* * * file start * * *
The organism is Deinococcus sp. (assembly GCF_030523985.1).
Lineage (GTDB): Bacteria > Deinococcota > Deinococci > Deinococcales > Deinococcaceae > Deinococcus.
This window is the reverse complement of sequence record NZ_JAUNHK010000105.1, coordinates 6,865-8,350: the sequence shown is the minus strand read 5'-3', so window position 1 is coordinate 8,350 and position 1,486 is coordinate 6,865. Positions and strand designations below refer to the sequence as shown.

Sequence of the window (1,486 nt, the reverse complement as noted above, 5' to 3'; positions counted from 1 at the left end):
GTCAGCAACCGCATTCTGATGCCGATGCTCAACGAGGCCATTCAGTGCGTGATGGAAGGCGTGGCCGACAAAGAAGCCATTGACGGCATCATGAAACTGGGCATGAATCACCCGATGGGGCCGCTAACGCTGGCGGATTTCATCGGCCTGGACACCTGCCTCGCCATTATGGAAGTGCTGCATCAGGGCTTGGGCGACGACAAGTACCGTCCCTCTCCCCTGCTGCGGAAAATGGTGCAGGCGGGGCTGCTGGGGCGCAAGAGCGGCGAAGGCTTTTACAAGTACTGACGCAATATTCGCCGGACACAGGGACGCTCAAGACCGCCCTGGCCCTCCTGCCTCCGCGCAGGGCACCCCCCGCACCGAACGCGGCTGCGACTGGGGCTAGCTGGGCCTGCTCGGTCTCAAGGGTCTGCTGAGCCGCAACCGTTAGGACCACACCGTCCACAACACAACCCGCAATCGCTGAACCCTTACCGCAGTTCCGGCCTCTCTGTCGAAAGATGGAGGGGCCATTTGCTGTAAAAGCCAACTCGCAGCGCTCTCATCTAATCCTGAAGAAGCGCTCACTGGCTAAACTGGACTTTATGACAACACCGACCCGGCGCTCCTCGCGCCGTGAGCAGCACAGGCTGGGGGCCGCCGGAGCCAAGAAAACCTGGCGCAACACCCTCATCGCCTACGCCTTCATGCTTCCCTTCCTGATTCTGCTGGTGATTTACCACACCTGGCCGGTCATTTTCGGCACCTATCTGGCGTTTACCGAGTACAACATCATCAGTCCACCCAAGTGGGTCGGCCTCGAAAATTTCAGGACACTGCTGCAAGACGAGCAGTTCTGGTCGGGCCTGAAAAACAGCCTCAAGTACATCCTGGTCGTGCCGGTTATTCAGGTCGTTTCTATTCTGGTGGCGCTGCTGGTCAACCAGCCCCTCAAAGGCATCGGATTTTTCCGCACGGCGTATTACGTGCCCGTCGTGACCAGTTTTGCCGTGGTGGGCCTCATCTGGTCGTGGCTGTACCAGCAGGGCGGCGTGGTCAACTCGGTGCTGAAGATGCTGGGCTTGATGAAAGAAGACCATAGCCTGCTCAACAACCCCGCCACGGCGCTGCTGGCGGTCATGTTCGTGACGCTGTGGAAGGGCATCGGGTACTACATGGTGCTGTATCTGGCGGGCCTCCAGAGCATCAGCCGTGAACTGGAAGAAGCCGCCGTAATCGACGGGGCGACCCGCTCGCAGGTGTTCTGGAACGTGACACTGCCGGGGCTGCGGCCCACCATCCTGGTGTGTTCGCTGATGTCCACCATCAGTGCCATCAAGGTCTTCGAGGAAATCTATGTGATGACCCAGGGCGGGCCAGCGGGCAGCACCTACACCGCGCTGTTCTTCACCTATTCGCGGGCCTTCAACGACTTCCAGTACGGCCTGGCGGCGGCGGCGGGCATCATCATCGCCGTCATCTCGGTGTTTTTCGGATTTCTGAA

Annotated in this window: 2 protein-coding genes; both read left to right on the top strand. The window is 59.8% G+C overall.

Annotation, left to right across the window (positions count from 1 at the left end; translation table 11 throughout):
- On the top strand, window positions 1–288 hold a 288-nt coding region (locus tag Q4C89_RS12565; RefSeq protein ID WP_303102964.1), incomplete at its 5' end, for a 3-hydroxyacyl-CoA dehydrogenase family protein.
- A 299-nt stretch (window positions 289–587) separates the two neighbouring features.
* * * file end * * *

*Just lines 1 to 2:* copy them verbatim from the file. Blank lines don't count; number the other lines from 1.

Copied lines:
The organism is Deinococcus sp. (assembly GCF_030523985.1).
Lineage (GTDB): Bacteria > Deinococcota > Deinococci > Deinococcales > Deinococcaceae > Deinococcus.